My Life As A Self Proclaimed Ambivert Has Resulted In My Personal Growth and Happiness

My Life As A Self Proclaimed Ambivert Has Resulted In My Personal Growth and Happiness

In different situations, I had learned to act differently and it became exhausting.


Think you look pretty today? I bet your mirror begs to differ. This happens to be one of the many witty comments I say to my kind, supportive friends on a daily basis. Why? Being witty is one of the few ways I know to put an instant smile on someone's face, no matter the kind of day they have had. It was also my way of expressing my jovial nature. But I was not always like this.

I grew up as an only child in a secluded neighborhood for the majority of my childhood. My parents would often be too busy with work to engage with me, and this eventually transformed me into a very shy child.

In first grade, I was the most silent kid in my class. Opening my mouth and speaking up was a rarity. I had an irrational fear of speaking to strange people, so the easiest solution, from my point of view, was to stay quiet no matter who spoke to me. Do not get me wrong, I was a hyper, overeager child back then but only at home around my parents. At school, my tight-lipped alter ego took a hold of the reigns. Then I realized that when I did not speak, people failed to notice me.

I remember there was also another girl named Riley in my class who was my polar opposite; she laughed loudly, cracked jokes every minute and could make anyone like her within a few minutes with her natural charm. I observed the way she could break through stone-like expressions and create large smiles that reflected throughout the room. I then realized that I no longer wanted to maintain my facade and wanted to appear to be as good-natured as Riley.

My transformation from shy little girl to boisterous adolescent took a large amount of time. I had to crawl out of the shell that had been stuck to my back for all of elementary school. I forced myself to make small talk with others and even do what I thought to be the impossible: tell a joke. I remember that no one laughed at my first pathetic attempt, but I continued to pester my friends with my pitiful humor until I could see them laugh. Today, they groan in feigned annoyance, but I know they appreciate my light-hearted digs.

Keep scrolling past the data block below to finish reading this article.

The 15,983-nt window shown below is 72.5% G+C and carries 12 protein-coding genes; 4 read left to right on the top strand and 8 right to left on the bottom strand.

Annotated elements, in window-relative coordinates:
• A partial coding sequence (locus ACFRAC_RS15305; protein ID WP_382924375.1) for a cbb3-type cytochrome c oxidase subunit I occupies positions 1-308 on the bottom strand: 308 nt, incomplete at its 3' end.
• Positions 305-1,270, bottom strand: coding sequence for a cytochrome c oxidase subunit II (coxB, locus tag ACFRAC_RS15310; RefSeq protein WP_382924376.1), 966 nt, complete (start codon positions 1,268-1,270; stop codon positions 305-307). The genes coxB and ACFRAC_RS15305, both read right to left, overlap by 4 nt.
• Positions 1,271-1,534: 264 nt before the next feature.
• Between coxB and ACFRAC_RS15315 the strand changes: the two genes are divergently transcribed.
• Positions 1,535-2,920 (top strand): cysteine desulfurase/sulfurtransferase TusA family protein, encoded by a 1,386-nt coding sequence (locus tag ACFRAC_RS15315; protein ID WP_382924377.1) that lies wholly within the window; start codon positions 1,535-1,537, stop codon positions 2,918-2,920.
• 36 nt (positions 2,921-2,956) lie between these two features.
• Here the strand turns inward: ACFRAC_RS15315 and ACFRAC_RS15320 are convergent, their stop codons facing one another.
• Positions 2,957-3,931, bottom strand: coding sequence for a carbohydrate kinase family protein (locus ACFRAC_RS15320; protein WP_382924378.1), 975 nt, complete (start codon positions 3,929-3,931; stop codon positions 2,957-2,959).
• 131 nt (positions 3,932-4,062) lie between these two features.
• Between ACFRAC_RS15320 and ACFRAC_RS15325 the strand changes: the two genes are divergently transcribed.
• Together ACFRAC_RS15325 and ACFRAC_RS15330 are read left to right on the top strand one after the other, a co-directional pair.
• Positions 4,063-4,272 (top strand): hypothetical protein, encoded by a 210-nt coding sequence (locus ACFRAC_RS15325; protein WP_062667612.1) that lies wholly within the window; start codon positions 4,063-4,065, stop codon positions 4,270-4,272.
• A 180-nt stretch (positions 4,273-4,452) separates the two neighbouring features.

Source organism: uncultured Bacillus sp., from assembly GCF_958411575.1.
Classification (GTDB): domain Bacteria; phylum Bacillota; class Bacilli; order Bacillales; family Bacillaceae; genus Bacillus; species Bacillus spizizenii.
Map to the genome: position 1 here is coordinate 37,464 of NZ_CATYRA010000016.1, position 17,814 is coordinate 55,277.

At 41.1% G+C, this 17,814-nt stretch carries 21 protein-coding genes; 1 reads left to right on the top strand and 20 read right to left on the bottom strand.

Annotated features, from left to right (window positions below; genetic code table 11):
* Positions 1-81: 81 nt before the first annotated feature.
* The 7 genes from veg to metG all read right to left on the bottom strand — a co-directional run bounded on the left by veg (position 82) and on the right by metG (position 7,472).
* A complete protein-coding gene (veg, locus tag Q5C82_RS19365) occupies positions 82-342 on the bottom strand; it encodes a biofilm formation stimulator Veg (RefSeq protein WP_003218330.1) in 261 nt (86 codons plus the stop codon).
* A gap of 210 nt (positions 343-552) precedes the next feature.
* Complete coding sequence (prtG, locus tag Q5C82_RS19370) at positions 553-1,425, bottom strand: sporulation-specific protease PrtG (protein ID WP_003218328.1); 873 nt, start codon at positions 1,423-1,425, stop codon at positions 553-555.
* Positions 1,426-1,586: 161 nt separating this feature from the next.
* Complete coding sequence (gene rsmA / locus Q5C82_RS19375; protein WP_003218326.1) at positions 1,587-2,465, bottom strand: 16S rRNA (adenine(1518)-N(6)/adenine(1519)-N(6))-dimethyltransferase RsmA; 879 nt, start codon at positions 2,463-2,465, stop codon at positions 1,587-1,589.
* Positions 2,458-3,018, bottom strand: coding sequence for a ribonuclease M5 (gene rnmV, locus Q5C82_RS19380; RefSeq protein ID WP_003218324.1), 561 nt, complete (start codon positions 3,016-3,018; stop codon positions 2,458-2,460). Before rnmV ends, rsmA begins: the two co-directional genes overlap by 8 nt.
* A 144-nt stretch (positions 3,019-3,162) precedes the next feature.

Eventually, things started to look my way. My peers started to get past my tough exterior and understand me well, and I eventually fell on their radar. In fifth grade, I was even voted "Best Journalist," an indication that I had finally distinguished myself in a way that I had not before.

Today, I am happy to say that I have achieved a healthy balance when it comes to my personality. I regularly spend quality times with my good friends, but other times I am content to just curl up with a book and a cup of tea. You could find me loud, laughing and yelling when I am excited or quietly listening to music during one of my tranquil moments. Instead of being just yin or just yang, I was both.

Every once in awhile, I can feel my old inhibitions, my old state of mind bubble back up to the surface and force me to say silent amid a sea of people, but pushing those feelings back has gotten easier with time. Now, I can confidently walk into the room, look each person in the eye and express how I feel when I want to.

My journey to becoming an ambivert was finally complete, and I'm better of for it.

Popular Right Now

You Are NOT Enough

We will never be enough, but God is always more than enough.


Society and even the church seem to constantly encourage us with the saying "You are enough," and their intentions behind this statement are totally innocent. Something about this phrase has always bothered me, though, but I never understood why. In a sermon I heard one Wednesday night a week or so ago, the verses Proverbs 30:7-9 were used, and these verses stood out to me in a big way.

Proverbs 30:7-9

7 "Two things I ask of you, Lord;
do not refuse me before I die:
8 Keep falsehood and lies far from me;
give me neither poverty nor riches,
but give me only my daily bread.
9 Otherwise, I may have too much and disown you
and say, 'Who is the Lord?'
Or I may become poor and steal,
and so dishonor the name of my God.

The speaker was specifically focusing on verses 7-8, but the Holy Spirit kept drawing me to verse 9, even days and weeks after. So I decided to dig into it. This verse focuses on Agur (the speaker in the passage) and his tendency to sin. When he asked God to provide "only [his] daily bread," and then when he continued on to speak about the specific sins he was afraid of committing, Agur was completely and wholly surrendering his struggles with temptation and sin to God, because Agur knew he couldn't do it on his own.

Aren't we all like Agur? Because we are human, we mess up all the time and fall into sin more than we would like to admit, and many times because of this, we fall into guilt and shame. This is because, on our own, we aren't enough. If we were enough on our own, we wouldn't sin. If we were enough on our own, we would be able to save ourselves. If we were enough on our own, we wouldn't need God. But none of those statements are true, are they? In fact, it is the exact opposite because God is enough, he calls us out of sin. Because God is enough, He sent Jesus to save us from our sin. Because God is enough, He is with us in every situation because we call to Him.